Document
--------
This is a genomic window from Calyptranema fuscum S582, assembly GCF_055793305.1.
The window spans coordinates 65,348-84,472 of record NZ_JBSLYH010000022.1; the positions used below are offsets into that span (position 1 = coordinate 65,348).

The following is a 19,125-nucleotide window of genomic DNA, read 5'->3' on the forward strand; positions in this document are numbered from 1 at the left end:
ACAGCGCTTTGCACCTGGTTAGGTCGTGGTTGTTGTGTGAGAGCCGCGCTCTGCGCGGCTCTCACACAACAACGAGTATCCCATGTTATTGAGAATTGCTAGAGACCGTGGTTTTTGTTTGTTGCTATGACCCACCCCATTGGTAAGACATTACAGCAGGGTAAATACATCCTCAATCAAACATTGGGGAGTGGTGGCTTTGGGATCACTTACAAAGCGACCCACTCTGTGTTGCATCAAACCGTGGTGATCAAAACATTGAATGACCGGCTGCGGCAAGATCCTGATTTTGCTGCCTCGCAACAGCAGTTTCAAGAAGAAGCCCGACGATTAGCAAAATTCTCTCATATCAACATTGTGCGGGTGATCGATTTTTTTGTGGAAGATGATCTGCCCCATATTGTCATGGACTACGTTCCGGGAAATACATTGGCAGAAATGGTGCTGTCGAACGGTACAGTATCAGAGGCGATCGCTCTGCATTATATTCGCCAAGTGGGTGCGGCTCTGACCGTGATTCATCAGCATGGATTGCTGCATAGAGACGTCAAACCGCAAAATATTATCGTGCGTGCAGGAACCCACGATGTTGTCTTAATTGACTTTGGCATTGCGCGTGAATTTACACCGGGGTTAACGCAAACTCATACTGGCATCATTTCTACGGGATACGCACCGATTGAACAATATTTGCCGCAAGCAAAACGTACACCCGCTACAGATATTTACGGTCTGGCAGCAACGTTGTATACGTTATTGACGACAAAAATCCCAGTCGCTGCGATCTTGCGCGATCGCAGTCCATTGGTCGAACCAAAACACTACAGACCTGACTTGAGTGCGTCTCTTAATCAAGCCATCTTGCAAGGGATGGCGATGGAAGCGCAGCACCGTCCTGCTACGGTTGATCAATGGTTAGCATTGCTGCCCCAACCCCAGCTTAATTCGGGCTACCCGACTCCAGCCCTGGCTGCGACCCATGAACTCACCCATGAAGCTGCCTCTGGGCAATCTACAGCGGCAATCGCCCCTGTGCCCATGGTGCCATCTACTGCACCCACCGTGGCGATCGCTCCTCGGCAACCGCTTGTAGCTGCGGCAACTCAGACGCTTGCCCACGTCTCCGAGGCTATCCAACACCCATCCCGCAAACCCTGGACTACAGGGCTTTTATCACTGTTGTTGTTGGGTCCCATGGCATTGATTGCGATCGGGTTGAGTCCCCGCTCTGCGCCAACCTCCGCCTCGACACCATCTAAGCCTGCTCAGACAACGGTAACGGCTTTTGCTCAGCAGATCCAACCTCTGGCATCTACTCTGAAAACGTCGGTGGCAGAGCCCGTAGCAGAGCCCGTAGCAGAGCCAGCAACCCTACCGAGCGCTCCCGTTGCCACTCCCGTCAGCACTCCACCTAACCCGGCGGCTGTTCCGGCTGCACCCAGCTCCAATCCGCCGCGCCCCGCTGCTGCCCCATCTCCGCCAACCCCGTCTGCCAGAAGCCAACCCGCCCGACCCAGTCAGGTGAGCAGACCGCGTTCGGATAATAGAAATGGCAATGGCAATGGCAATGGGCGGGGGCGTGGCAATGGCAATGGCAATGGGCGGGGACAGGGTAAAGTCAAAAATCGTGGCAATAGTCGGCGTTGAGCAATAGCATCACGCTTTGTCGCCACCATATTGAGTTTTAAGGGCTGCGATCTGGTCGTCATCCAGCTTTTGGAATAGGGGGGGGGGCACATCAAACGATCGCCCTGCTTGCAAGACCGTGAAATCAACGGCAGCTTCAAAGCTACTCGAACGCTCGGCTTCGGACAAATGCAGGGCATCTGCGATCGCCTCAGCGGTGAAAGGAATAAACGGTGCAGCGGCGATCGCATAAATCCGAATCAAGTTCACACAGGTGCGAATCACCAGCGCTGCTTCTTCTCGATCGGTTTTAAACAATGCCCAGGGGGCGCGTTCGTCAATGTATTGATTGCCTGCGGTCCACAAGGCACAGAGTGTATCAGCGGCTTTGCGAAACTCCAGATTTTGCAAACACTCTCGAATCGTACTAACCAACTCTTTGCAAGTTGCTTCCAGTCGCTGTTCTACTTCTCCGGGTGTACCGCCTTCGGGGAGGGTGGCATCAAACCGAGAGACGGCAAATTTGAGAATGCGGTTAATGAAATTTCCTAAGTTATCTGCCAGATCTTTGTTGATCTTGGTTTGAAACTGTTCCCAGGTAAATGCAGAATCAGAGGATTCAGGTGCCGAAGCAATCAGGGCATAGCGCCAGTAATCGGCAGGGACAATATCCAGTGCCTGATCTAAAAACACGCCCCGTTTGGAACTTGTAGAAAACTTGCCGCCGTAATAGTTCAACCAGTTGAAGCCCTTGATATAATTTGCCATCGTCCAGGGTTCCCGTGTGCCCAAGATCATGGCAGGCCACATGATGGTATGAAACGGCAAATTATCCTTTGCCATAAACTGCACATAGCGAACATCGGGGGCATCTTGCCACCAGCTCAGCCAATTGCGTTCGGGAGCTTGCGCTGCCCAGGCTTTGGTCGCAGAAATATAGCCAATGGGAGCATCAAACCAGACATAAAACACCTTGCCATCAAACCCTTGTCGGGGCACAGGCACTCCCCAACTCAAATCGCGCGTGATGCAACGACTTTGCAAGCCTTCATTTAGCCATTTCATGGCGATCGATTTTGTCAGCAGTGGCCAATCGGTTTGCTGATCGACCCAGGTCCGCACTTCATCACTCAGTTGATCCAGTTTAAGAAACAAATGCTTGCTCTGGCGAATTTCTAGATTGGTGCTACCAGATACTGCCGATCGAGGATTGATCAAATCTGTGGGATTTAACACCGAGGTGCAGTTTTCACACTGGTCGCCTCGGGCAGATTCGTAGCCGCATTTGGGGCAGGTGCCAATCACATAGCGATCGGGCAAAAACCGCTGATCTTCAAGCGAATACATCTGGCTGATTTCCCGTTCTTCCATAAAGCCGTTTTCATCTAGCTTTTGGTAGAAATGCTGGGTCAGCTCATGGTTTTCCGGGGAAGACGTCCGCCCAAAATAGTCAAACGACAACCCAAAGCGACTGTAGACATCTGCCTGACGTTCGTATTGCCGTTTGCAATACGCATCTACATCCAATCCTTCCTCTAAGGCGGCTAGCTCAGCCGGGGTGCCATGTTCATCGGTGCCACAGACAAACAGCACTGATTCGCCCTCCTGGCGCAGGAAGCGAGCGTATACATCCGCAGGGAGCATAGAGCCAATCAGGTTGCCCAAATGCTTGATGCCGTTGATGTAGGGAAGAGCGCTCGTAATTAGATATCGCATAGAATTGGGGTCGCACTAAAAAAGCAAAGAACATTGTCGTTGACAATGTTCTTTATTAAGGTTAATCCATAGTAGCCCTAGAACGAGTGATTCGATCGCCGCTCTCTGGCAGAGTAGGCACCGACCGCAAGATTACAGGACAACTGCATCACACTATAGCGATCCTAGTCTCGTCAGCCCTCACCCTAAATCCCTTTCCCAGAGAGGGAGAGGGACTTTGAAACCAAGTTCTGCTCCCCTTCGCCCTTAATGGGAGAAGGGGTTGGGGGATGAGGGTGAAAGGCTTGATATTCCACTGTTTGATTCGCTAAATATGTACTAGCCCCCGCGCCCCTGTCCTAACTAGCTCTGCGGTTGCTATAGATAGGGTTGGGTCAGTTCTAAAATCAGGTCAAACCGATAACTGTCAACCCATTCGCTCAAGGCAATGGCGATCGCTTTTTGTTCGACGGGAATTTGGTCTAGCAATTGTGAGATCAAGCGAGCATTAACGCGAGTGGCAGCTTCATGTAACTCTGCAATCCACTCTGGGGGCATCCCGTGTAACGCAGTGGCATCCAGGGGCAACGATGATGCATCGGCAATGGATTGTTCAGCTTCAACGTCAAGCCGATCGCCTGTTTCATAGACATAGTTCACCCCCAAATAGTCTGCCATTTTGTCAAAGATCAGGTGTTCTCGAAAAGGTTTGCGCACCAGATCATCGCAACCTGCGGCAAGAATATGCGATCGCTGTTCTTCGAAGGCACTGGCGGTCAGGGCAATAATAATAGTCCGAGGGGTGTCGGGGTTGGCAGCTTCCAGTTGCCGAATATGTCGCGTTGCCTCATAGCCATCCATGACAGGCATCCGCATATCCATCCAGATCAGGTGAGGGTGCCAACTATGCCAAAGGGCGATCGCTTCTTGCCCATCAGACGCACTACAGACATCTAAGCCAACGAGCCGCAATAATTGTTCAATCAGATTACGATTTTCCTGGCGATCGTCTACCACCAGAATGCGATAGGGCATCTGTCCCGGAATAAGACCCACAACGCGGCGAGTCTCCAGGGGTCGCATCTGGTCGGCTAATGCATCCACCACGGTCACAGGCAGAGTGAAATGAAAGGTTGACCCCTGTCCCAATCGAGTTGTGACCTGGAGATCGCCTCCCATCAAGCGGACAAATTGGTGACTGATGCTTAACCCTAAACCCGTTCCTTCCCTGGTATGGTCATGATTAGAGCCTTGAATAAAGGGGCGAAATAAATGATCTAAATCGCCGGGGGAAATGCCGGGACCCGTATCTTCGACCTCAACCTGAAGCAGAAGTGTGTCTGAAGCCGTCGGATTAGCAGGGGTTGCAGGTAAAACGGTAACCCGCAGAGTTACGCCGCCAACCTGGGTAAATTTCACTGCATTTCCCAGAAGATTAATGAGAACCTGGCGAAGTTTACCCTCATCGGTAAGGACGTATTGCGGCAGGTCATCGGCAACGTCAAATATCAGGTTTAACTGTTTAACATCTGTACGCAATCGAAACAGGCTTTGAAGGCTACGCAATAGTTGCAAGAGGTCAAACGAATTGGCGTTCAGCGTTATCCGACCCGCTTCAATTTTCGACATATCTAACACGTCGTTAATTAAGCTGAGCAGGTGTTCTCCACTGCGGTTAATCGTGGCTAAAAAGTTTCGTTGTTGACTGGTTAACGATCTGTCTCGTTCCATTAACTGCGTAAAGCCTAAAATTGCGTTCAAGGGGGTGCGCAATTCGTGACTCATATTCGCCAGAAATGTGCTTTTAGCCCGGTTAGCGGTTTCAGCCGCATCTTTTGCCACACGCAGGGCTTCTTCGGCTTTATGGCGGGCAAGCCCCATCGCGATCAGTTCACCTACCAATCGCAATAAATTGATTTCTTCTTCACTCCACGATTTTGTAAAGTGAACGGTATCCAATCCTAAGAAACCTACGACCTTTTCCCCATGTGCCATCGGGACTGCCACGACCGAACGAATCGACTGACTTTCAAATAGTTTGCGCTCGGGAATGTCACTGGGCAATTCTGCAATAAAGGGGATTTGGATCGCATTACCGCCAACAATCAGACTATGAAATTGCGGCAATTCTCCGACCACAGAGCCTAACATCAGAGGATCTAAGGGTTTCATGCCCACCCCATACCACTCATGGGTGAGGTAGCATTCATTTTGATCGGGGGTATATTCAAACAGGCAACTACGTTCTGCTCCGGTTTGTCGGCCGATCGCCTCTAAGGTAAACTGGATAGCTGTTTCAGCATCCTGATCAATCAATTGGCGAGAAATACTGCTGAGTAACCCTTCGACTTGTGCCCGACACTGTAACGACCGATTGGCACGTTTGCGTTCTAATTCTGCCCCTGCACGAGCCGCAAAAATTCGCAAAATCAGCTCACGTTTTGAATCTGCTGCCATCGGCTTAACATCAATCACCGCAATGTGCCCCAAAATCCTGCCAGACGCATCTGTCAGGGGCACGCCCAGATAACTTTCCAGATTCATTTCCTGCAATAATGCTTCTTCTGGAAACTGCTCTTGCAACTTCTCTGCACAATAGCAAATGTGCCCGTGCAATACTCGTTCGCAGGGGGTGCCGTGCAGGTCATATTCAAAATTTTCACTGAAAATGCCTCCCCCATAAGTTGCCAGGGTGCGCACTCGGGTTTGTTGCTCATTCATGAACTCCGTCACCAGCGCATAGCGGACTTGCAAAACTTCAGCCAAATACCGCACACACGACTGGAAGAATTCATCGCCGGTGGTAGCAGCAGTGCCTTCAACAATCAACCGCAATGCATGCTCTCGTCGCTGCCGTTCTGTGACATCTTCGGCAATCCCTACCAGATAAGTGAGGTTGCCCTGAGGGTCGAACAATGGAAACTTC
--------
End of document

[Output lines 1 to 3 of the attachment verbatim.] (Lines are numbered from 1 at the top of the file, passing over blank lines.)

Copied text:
This is a genomic window from Calyptranema fuscum S582, assembly GCF_055793305.1.
The window spans coordinates 65,348-84,472 of record NZ_JBSLYH010000022.1; the positions used below are offsets into that span (position 1 = coordinate 65,348).

The following is a 19,125-nucleotide window of genomic DNA, read 5'->3' on the forward strand; positions in this document are numbered from 1 at the left end: